In a previous article I describe how, in order to have a true Semantic Web, we would need to have a user action to direct the program. I would like to examine some of the motivations for this point of view.
Online banking continues to be an increasing method of choice for conducting business and paying bills. According to a recent Pew report, fifty-one percent of U.S. adults, or 61% of internet users, bank online. Is online banking safe?
The original concept was for the system to display a number of images on a tabbed-page HTML layout. Each tab/page of images needed to be centered and allow a user to touch a thumbnail to bring up larger rendering of that image.
Most search engines do an adequate job at sorting out some of these FLUFF sites but they still somehow show up in search results. Maybe what we need in the search engine tools arsenal is a FLUFF filter.
Within the next few years, we will see an exponential growth in micro touch screen devices that can be unfolded from 3x6 to 12x6 (and other sizes) to form a touch screen. These devices will have no hard drive, no CD/DVD, no memory other than an ultra-thin EPROM, and no external ports.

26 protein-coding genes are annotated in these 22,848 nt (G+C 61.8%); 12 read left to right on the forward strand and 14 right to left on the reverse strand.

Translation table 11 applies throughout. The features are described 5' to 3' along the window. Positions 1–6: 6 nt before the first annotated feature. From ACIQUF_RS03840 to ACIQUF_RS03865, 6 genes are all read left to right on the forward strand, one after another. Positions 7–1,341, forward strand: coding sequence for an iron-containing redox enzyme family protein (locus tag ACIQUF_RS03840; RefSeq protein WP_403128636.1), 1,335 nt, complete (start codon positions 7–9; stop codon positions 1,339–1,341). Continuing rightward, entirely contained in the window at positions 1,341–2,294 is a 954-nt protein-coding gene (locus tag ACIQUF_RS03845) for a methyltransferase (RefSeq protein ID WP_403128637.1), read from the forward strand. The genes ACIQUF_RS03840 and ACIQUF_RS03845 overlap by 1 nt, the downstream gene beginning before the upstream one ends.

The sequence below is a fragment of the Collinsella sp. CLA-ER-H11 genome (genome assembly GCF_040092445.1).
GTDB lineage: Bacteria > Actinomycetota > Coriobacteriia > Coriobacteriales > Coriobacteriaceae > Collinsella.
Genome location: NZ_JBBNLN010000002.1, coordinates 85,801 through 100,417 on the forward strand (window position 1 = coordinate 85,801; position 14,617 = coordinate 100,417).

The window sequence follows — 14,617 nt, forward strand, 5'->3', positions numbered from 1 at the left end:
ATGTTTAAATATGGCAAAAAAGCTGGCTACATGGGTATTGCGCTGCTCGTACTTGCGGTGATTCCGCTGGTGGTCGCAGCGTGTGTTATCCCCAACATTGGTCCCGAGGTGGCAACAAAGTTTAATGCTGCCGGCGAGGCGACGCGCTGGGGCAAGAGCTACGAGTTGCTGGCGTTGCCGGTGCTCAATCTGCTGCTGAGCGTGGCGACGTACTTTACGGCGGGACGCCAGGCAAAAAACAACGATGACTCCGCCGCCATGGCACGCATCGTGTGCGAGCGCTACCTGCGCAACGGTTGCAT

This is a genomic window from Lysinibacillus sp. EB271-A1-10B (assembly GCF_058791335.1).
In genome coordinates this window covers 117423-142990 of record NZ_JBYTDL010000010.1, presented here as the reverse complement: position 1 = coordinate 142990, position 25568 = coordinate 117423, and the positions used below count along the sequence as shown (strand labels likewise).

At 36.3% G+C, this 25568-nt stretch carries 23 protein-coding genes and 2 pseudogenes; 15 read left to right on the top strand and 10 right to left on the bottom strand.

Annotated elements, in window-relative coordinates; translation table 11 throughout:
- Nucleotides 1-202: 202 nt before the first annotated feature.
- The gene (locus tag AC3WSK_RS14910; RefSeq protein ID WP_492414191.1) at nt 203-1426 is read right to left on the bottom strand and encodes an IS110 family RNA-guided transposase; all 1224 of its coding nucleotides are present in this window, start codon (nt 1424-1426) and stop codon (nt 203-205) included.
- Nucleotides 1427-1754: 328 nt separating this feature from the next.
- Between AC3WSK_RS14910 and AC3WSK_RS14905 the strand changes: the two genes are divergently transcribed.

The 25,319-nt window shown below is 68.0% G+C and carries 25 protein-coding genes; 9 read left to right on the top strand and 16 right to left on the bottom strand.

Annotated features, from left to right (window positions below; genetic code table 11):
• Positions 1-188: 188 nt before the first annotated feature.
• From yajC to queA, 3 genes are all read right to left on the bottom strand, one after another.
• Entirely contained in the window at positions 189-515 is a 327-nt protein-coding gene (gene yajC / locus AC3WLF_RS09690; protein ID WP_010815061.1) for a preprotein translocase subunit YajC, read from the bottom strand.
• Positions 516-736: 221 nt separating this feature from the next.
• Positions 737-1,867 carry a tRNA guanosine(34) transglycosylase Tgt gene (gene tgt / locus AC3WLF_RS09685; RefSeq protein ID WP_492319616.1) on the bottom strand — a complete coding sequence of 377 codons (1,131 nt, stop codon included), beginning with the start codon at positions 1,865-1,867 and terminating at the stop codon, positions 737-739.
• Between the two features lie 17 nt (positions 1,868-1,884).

When talking about the Semantic Web there are a few premises one must acknowledge. One premise is that any data exchange on the internet is originally initiated by a human. There is no information retrieval without a request for that information and that request can be directly tied to a human request for the information.
Twitter is fighting back against cyber-crime and malicious activity in its recent actions toward Tor users and Isis.
A critical vulnerability in glibc, a core Linux library, can be exploited remotely through PHP applications.
As the Sony hack investigation unfolds, revelations regarding its possible origin, type of hack used, and the damage it is purported to have caused, are starting to be revealed.
Google is pioneering another innovation which may someday replace the need for passwords. The device they are introducing is a pluggable USB device that acts as the authentication mechanism to login. By inserting the device into a USB port and touching it a process is started that authenticates the user through that physical device.